The house that Dennis Miller plans on building next spring will include a cathedral ceiling with timber trusses exposed on the interior. The issue, as Miller explains in this Q&A post, is making sure the ceiling gets an effective air barrier that will prevent moisture problems in the roof.
“In a regular ceiling I’d think a continuous plane of drywall would do the job,” Miller writes. “However, this is a cathedral ceiling built on timber kingpost trusses that are exposed to the interior. In this case, the ceiling drywall is not continuous but broken into sections by the exposed timbers.”
As the drawing at the top of this column shows, the ceiling will be insulated with cellulose. Rafters in this Climate Zone 5 house will be supported by a ridge beam and the outer wall in this double-stud wall design.
Miller wonders whether his only option is to do a “tedious caulking-gluing-sealing job” where the drywall meets the trusses. Or is there another way?
“I think my question really applies to any situation where someone has a ceiling with exposed beams,” he says. “What are some good methods to ensure a good air barrier when the ceiling plane is segmented?”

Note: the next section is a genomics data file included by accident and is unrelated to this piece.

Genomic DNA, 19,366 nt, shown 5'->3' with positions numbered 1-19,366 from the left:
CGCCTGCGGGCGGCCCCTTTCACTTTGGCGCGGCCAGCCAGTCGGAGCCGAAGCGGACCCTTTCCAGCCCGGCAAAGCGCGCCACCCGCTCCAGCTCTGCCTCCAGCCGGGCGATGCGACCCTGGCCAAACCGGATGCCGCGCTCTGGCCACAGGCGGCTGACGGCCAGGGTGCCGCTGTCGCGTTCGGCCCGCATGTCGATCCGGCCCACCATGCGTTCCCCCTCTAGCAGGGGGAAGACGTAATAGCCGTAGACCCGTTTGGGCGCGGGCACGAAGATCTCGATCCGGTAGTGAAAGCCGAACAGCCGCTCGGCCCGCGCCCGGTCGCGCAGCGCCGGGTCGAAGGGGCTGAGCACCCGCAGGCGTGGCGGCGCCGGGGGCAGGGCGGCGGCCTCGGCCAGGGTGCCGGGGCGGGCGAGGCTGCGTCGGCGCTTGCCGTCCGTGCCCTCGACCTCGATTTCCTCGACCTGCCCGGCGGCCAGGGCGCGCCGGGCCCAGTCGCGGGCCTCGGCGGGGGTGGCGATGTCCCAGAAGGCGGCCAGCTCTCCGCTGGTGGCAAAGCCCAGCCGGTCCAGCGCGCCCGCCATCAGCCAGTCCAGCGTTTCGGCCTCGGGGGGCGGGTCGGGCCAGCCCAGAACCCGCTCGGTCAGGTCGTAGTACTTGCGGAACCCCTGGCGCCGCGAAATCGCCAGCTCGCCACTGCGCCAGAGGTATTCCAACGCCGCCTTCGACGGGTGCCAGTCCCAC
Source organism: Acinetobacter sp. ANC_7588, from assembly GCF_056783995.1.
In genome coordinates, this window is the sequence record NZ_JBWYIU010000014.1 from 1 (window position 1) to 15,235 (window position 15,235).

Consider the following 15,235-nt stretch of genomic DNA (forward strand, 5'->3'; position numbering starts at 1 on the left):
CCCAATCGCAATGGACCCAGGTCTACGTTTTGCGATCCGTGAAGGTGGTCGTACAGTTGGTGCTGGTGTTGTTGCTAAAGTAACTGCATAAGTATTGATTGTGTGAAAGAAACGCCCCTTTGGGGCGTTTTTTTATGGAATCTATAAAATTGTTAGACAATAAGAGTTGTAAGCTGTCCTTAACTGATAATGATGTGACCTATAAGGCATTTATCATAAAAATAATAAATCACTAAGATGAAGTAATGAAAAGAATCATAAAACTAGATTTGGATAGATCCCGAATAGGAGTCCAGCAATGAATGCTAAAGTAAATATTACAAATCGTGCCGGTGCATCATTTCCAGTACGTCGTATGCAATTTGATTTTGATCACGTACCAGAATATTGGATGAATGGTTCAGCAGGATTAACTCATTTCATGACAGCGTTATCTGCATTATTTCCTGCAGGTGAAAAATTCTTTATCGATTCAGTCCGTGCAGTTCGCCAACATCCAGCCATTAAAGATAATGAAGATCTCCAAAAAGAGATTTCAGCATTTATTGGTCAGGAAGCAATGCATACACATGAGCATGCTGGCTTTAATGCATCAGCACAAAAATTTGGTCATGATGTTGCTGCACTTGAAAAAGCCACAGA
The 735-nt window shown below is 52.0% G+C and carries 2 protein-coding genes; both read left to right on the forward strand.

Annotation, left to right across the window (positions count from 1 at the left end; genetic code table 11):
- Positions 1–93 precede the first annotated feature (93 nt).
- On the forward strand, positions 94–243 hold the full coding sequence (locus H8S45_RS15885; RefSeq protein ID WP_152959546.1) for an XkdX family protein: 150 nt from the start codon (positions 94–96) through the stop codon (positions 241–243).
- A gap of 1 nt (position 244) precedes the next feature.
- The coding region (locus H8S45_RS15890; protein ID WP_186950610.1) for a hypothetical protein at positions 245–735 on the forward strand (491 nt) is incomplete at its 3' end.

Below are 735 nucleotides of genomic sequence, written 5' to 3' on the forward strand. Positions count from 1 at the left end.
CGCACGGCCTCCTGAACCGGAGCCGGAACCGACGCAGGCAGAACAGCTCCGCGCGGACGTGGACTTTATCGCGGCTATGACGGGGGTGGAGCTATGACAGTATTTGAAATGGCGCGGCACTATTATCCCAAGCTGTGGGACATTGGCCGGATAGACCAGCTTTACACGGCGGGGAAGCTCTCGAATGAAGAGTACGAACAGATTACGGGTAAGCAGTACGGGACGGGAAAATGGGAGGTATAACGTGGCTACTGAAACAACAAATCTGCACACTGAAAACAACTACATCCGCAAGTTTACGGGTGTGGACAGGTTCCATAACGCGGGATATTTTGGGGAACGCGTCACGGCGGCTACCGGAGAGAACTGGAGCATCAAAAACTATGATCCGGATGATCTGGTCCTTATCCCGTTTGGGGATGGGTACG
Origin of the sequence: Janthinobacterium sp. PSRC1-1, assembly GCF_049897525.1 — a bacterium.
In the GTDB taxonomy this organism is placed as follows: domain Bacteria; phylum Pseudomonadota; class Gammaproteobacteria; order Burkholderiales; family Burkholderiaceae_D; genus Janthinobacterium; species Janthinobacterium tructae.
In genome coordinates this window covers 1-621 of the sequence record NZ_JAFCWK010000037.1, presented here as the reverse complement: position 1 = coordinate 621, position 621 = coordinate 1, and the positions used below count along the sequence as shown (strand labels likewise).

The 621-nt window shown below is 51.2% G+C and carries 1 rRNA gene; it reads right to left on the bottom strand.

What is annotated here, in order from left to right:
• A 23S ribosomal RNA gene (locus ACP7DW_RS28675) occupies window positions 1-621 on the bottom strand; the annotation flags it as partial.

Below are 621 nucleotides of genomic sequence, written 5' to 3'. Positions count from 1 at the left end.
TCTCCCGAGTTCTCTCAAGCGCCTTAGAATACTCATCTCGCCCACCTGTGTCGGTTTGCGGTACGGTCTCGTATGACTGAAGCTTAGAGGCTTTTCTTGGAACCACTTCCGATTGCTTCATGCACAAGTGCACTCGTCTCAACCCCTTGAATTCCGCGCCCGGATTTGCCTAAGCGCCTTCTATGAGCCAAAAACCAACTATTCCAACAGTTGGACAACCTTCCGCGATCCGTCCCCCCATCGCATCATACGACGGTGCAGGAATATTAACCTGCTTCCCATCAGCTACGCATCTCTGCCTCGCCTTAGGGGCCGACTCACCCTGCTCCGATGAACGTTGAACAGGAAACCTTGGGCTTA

That’s the topic for this Q&A Spotlight.
A continuous layer above would be best
In general, Malcolm Taylor replies, the best approach is to include a continuous layer of material above the exposed trusses. “That’s in part why many timber-frame houses have tongue-and-groove or plywood roof decking, which can be fastened to the tops of the trusses,” he says.
Taylor thinks that sheathing and taping the tops of the 2×4 strapping would be the safest and most effective approach. As an alternative, Miller could use rigid foam insulation for that layer, although it isn’t…